No Fault Divorce Mythbuster
The No Fault Divorce Bill has revolutionised the way couples looking for an amicable separation can get a divorce. But as with any big change, its introduction has brought with it a number of misconceptions.
The No Fault Divorce Bill was backed by MPs in 2020 to take the blame element out of the divorce process so that separating couples could hope to divorce on friendlier terms.
This week, the Government confirm that the Bill will come into force on 6 April 2022.
As the original expected pass date for the Bill was the autumn of this year, this is disappointing news for couples who were patiently biding their time to reduce conflict in their divorce.
But we do welcome having a set date for the no fault divorce option, and our team of expert Divorce Solicitors will use this as a guide to help separating couples in the future.
Expert Divorce Solicitor, Lorraine Harvey, tells everything you need to know about no fault divorce in UK law.
The decree nisi and decree absolute have been replaced by a conditional and final order.
There is a new timeline - any divorce application will take a minimum of 26 weeks to be processed.
Now we know when No Fault Divorce will come in, let’s look at what it could mean for you:
At the moment, if you want to get a divorce in England or Wales, you have to state one of the 5 Grounds for Divorce. Unless you’ve been separated or deserted for 2 years or more, you will have to state ‘Adultery’ or ‘Unreasonable Behaviour’ as the reason for your divorce.
When the No Fault Divorce Bill is passed, you can divorce simply on the basis that your marriage has broken down and is irretrievable.
If you apply for a divorce now you are the petitioner, who will be issuing the divorce against the respondent. After 6 April 2022, you’ll have the option to apply for your divorce together if you both agree separation is right for you.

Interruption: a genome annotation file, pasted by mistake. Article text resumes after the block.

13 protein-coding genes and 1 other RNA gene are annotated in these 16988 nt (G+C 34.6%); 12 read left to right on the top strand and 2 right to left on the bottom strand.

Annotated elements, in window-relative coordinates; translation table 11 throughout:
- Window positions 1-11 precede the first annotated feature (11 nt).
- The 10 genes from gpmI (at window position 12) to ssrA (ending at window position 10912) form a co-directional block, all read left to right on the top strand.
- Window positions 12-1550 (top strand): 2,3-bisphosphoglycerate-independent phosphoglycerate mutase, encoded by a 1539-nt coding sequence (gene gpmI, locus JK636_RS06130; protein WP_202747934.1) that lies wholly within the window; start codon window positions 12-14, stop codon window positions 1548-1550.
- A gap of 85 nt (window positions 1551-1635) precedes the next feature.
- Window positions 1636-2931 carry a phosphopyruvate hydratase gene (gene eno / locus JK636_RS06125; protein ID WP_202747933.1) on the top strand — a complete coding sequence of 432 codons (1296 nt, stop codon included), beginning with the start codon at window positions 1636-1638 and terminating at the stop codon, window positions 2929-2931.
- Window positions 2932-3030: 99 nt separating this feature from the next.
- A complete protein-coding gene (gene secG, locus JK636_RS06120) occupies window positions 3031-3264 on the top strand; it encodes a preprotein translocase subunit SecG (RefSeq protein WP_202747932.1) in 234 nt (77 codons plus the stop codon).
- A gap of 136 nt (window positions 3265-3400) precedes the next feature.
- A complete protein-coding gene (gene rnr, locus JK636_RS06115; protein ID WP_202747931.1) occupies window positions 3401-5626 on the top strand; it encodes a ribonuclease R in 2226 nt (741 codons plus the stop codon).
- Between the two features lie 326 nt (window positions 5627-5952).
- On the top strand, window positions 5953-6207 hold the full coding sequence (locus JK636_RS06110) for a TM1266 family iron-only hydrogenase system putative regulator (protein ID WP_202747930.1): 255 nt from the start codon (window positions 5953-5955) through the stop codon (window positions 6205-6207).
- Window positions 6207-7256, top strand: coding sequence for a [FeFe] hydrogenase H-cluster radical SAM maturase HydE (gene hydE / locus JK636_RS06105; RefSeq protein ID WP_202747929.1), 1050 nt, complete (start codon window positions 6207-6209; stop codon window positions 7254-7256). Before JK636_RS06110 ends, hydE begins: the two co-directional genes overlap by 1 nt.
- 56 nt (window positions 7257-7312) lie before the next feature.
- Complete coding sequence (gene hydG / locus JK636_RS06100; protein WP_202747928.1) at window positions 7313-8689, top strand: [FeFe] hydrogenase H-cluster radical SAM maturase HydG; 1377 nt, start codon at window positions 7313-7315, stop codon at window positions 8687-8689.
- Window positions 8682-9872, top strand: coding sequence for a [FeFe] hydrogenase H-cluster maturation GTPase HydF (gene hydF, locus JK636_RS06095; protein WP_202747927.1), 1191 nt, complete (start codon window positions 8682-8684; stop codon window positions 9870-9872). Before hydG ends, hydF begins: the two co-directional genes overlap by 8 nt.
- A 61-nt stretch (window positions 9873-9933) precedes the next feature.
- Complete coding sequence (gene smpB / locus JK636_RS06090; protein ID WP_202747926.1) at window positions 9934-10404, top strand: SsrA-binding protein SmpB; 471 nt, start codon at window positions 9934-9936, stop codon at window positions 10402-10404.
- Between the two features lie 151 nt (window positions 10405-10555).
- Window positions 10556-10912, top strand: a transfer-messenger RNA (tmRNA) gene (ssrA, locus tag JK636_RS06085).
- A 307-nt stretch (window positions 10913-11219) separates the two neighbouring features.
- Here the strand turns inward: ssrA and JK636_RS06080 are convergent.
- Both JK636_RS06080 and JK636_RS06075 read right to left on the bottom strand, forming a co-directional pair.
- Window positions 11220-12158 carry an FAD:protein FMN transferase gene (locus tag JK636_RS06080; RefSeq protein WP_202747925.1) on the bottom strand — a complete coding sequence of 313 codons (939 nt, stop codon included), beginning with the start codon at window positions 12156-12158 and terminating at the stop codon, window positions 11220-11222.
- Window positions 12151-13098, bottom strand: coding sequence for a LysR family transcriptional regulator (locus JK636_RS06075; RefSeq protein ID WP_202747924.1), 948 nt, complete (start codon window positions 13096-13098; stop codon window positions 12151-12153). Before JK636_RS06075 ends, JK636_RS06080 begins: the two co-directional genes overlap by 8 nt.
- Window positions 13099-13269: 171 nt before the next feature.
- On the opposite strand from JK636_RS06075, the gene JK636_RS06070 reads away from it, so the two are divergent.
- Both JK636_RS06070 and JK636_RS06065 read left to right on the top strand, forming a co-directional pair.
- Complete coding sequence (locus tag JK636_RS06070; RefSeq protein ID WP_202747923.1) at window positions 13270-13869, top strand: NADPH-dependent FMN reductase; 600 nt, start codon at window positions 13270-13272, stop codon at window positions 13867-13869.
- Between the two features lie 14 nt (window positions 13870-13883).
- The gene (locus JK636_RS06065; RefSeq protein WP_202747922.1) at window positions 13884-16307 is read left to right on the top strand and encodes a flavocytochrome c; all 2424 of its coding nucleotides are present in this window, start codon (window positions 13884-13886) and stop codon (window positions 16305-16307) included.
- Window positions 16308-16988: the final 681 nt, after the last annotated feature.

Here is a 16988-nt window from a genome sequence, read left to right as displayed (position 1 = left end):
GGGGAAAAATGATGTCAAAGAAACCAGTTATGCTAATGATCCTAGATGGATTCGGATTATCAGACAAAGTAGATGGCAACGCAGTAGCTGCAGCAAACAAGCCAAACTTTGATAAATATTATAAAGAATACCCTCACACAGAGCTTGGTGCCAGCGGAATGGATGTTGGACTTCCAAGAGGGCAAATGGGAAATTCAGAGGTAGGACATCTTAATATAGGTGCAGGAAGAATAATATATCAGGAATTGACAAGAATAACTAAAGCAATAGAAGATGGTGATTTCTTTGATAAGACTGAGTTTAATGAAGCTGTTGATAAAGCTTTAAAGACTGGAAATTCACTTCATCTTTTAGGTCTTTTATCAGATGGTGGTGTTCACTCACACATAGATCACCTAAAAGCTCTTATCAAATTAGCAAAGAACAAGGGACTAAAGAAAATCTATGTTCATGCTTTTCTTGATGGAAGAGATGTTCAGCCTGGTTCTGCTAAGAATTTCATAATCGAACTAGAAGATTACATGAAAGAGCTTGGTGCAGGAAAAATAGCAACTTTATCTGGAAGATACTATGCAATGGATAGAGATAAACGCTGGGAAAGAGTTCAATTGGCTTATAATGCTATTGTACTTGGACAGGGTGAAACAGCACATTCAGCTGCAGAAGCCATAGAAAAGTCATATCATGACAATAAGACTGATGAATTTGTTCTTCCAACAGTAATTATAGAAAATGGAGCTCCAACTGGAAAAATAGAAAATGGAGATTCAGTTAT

If you issue your divorce proceedings, and your former partner doesn’t like the reason you’ve given they can refuse to consent to your divorce. Without consent, you’d have to wait until you’ve been separated for 5 years before you could get a divorce.
With the No Fault Divorce Bill, your former partner can’t contest the divorce, so you won’t have to be tied to your ex for years after your relationship breaks down.
After you apply for the Decree Nisi, you have to wait 43 days (6 weeks and 1 day) to apply for the Decree Absolute, which will finalise your divorce.
One side of the debate around No Fault Divorce Bill was that making the process quicker and simpler could ruin the sanctity of marriage. To counter this argument, the Government proposed a minimum timeframe of 20 weeks between the application and finalising of the divorce.
This will give you a ‘period of reflection’ in which you and your former partner could work out your differences, or if not then you can go ahead and finalise your divorce after this time.
The Bill will change the language used around divorce from Decree Nisi to Conditional Order and Decree Absolute to Final Order. You can read about the difference between a Decree Nisi and Decree Absolute here.
At Simpson Millar, we are the Open Lawyers, which means ditching the complicated legal jargon and speaking to our clients in plain English. So we welcome these changes as a way of making divorce simpler, and more accessible for everyone.
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